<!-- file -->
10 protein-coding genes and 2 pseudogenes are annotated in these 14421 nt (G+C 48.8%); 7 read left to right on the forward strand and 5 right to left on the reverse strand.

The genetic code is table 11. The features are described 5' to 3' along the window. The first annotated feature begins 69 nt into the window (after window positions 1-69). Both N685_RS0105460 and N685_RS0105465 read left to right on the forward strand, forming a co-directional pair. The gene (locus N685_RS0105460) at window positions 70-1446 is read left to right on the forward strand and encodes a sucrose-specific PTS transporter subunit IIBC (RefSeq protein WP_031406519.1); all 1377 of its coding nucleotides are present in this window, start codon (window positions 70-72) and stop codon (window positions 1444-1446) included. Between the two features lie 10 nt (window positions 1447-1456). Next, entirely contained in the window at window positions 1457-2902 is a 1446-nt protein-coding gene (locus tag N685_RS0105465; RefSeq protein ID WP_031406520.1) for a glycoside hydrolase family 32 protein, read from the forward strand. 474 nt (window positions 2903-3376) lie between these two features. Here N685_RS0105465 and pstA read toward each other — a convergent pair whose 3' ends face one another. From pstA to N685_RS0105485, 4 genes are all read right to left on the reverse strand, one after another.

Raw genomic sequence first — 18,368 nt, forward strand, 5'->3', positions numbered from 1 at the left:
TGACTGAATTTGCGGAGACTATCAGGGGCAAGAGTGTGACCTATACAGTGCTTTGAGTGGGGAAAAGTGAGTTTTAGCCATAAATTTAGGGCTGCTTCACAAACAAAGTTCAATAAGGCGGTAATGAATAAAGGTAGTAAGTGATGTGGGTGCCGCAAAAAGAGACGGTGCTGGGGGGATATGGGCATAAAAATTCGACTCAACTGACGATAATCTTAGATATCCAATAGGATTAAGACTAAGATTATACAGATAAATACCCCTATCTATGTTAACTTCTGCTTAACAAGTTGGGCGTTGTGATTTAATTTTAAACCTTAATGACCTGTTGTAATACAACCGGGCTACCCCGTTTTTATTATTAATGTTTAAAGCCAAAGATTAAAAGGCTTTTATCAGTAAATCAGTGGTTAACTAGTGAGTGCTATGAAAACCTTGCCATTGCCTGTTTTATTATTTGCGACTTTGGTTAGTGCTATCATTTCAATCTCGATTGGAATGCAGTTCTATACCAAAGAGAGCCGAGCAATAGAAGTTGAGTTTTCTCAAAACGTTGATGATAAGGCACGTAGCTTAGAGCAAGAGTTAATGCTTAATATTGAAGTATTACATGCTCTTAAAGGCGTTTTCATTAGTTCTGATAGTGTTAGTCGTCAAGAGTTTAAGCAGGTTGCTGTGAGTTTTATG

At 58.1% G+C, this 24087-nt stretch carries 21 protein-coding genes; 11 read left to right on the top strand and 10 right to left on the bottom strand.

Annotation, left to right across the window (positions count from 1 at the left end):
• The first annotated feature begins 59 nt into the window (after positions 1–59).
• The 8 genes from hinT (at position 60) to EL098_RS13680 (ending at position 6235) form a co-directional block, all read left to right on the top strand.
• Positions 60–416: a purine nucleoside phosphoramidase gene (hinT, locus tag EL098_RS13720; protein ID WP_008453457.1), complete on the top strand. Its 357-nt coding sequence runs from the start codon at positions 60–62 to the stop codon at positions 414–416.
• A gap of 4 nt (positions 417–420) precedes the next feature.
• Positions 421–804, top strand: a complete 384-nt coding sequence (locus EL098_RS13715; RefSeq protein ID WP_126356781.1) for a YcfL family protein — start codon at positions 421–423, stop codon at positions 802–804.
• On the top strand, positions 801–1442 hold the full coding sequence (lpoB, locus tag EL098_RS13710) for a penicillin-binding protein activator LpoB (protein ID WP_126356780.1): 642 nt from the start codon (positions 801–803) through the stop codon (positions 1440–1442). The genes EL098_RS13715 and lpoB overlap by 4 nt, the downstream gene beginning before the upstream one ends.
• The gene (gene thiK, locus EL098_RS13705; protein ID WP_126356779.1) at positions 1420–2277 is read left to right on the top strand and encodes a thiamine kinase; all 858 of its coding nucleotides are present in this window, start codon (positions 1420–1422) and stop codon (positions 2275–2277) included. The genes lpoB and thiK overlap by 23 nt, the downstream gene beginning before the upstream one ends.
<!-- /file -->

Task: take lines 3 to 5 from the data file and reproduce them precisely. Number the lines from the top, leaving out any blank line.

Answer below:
Raw genomic sequence first — 18,368 nt, forward strand, 5'->3', positions numbered from 1 at the left:
TGACTGAATTTGCGGAGACTATCAGGGGCAAGAGTGTGACCTATACAGTGCTTTGAGTGGGGAAAAGTGAGTTTTAGCCATAAATTTAGGGCTGCTTCACAAACAAAGTTCAATAAGGCGGTAATGAATAAAGGTAGTAAGTGATGTGGGTGCCGCAAAAAGAGACGGTGCTGGGGGGATATGGGCATAAAAATTCGACTCAACTGACGATAATCTTAGATATCCAATAGGATTAAGACTAAGATTATACAGATAAATACCCCTATCTATGTTAACTTCTGCTTAACAAGTTGGGCGTTGTGATTTAATTTTAAACCTTAATGACCTGTTGTAATACAACCGGGCTACCCCGTTTTTATTATTAATGTTTAAAGCCAAAGATTAAAAGGCTTTTATCAGTAAATCAGTGGTTAACTAGTGAGTGCTATGAAAACCTTGCCATTGCCTGTTTTATTATTTGCGACTTTGGTTAGTGCTATCATTTCAATCTCGATTGGAATGCAGTTCTATACCAAAGAGAGCCGAGCAATAGAAGTTGAGTTTTCTCAAAACGTTGATGATAAGGCACGTAGCTTAGAGCAAGAGTTAATGCTTAATATTGAAGTATTACATGCTCTTAAAGGCGTTTTCATTAGTTCTGATAGTGTTAGTCGTCAAGAGTTTAAGCAGGTTGCTGTGAGTTTTATG

At 58.1% G+C, this 24087-nt stretch carries 21 protein-coding genes; 11 read left to right on the top strand and 10 right to left on the bottom strand.